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An Interview with Charles Webb, Director of The G-String Horror

by Mike Haberfelner

November 2012

Films directed by Charles Webb on (re)Search my Trash


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Your new film The G-String Horror - in a few words, what is it about?


I would categorize the film as docu-fiction. Here is a synopsis…

When a production company starts shooting a horror film in a 100 year old - and actually haunted - Sid Grauman-built movie palace turned strip club in San Francisco, the 'inhabitants' revolt and take over the movie for their own purposes with bizarre and shocking results.

The G-String Horror has been described by one blogger as "an independent, European-style surrealist film with great horror exploitation values." "Magical realism meets cinema verite meets George Romero" said another. A disclaimer before the main titles warns that "Parts of the film may induce unpredictable paranormal states. Viewer discretion strongly advised."


How did the project get off the ground in the first place?


I had been aware of the location as a great place to shoot a horror film for some time and knew the owners. We started working on screenplay ideas and shooting tests, and then found out just how haunted the building actually is - very - and decided to collect real stories. These became the taking off point for the “enhanced” portions of the film.


How can you relate to the film's supernatural subject matter?


I will quote from my production notes, which are also on our website

In 1985 I was shooting in an exercise chamber at the Northern Shaolin Temple in China that had never been photographed before. The monks allowed me and two other cameramen to shoot for a few minutes only. We kept shooting, I suppose, longer than the unseen “inhabitants” of the chamber thought acceptable.


Although all indications were that we were recording, there was nothing recorded on any of our tape beyond the first couple of minutes that the monks had originally designated. A similar thing happened while I was shooting a sub basement “tour” with a dancer/”witch” at the Market Street Cinema. We encountered several of her “friends” who did not like what I was doing. From that point on, nothing was recorded even though, by all indications, the camera was functioning properly.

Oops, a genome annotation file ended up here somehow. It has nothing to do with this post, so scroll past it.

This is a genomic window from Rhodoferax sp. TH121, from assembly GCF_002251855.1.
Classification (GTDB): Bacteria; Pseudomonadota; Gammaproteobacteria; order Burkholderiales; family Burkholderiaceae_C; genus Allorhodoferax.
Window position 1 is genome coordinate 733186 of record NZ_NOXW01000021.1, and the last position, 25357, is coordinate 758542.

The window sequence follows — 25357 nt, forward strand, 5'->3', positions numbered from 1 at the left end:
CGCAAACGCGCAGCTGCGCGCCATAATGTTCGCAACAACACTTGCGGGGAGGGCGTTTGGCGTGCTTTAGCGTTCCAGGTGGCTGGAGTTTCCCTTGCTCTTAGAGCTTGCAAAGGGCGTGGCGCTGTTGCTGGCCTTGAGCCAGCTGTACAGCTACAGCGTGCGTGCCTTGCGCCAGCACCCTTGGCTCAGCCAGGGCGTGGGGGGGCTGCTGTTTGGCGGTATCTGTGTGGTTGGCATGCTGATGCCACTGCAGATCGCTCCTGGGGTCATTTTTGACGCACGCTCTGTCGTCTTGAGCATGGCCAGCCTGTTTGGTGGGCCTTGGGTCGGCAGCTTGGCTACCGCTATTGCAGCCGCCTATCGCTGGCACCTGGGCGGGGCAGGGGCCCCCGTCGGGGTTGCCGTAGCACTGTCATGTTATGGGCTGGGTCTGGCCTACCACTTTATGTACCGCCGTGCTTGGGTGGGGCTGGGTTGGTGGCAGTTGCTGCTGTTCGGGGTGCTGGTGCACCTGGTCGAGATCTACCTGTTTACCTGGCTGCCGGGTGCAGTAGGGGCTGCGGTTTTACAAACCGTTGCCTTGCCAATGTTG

That was just the beginning. Much of the strange tale told in the film actually happened in a slightly different form. Shots were moved around in the edit…not my doing. At times the movie DID change each time it was viewed, not just for me, others also. And none of us were “smoking” or drinking. The actors were “not themselves” at times. On several occasions when an actress was playing a fictional version of one of the ghosts, it seemed that the “real” ghost took over and enjoyed being “exercised” by a human host.


The dancer whose ghostly “friends” we disturbed on the basement tour told me that there were four ghosts who made the building “home” when we began shooting and only three by the time we finished. Somehow, she claimed, our actions in the theater had helped one of the spirits - the ghost of a stripper who was rumored to have been murdered in the basement - to “move on”…


Maybe a stupid question: Why a strip club, and how could you relate to that aspect of The G-String Horror?


The location really is a huge, 100 year old movie palace. The strip club occupies only part of it. The balcony, projection booth, basements, etc. are unused and very spooky. I have known the owners of this club and other gentlemen’s clubs for years and have directed adult films as well as national TV commercials, music videos, etc. since the 1970s. I am very comfortable in this milieu.


How did you approach your story from a directorial point of view?